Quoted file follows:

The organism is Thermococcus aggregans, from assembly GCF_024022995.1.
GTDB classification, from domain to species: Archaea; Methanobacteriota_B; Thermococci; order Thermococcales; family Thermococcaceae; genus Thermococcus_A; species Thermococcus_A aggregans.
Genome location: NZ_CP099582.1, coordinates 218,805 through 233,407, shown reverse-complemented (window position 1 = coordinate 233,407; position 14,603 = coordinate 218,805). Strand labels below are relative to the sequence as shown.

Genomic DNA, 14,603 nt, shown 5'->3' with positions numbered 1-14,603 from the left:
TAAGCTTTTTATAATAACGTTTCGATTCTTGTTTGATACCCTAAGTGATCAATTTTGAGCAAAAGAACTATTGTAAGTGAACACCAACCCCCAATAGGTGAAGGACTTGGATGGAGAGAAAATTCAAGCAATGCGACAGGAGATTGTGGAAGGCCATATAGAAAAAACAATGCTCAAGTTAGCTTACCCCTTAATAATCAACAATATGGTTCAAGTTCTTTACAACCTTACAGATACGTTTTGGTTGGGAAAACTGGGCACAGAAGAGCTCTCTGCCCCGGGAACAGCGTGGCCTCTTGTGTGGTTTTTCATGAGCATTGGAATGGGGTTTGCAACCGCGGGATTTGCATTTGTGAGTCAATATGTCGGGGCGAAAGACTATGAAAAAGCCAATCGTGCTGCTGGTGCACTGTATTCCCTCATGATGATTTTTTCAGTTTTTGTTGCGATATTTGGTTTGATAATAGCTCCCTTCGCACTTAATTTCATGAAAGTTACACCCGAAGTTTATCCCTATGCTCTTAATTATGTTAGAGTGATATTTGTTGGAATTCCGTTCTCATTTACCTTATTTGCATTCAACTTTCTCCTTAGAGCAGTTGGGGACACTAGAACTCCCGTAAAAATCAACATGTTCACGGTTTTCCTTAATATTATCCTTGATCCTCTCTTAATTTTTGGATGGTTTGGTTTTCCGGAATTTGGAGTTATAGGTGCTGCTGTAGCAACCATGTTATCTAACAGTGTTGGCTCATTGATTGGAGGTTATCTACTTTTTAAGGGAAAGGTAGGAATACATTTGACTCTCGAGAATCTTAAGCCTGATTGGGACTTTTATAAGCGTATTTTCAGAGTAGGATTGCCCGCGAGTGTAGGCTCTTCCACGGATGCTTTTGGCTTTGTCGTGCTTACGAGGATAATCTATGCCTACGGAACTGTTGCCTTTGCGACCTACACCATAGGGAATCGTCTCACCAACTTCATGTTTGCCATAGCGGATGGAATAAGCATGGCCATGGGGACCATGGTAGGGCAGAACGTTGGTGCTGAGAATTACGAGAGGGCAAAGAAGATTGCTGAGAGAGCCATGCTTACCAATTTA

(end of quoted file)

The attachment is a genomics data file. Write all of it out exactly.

The organism is Thermococcus aggregans, from assembly GCF_024022995.1.
GTDB classification, from domain to species: Archaea; Methanobacteriota_B; Thermococci; order Thermococcales; family Thermococcaceae; genus Thermococcus_A; species Thermococcus_A aggregans.
Genome location: NZ_CP099582.1, coordinates 218,805 through 233,407, shown reverse-complemented (window position 1 = coordinate 233,407; position 14,603 = coordinate 218,805). Strand labels below are relative to the sequence as shown.

Genomic DNA, 14,603 nt, shown 5'->3' with positions numbered 1-14,603 from the left:
TAAGCTTTTTATAATAACGTTTCGATTCTTGTTTGATACCCTAAGTGATCAATTTTGAGCAAAAGAACTATTGTAAGTGAACACCAACCCCCAATAGGTGAAGGACTTGGATGGAGAGAAAATTCAAGCAATGCGACAGGAGATTGTGGAAGGCCATATAGAAAAAACAATGCTCAAGTTAGCTTACCCCTTAATAATCAACAATATGGTTCAAGTTCTTTACAACCTTACAGATACGTTTTGGTTGGGAAAACTGGGCACAGAAGAGCTCTCTGCCCCGGGAACAGCGTGGCCTCTTGTGTGGTTTTTCATGAGCATTGGAATGGGGTTTGCAACCGCGGGATTTGCATTTGTGAGTCAATATGTCGGGGCGAAAGACTATGAAAAAGCCAATCGTGCTGCTGGTGCACTGTATTCCCTCATGATGATTTTTTCAGTTTTTGTTGCGATATTTGGTTTGATAATAGCTCCCTTCGCACTTAATTTCATGAAAGTTACACCCGAAGTTTATCCCTATGCTCTTAATTATGTTAGAGTGATATTTGTTGGAATTCCGTTCTCATTTACCTTATTTGCATTCAACTTTCTCCTTAGAGCAGTTGGGGACACTAGAACTCCCGTAAAAATCAACATGTTCACGGTTTTCCTTAATATTATCCTTGATCCTCTCTTAATTTTTGGATGGTTTGGTTTTCCGGAATTTGGAGTTATAGGTGCTGCTGTAGCAACCATGTTATCTAACAGTGTTGGCTCATTGATTGGAGGTTATCTACTTTTTAAGGGAAAGGTAGGAATACATTTGACTCTCGAGAATCTTAAGCCTGATTGGGACTTTTATAAGCGTATTTTCAGAGTAGGATTGCCCGCGAGTGTAGGCTCTTCCACGGATGCTTTTGGCTTTGTCGTGCTTACGAGGATAATCTATGCCTACGGAACTGTTGCCTTTGCGACCTACACCATAGGGAATCGTCTCACCAACTTCATGTTTGCCATAGCGGATGGAATAAGCATGGCCATGGGGACCATGGTAGGGCAGAACGTTGGTGCTGAGAATTACGAGAGGGCAAAGAAGATTGCTGAGAGAGCCATGCTTACCAATTTA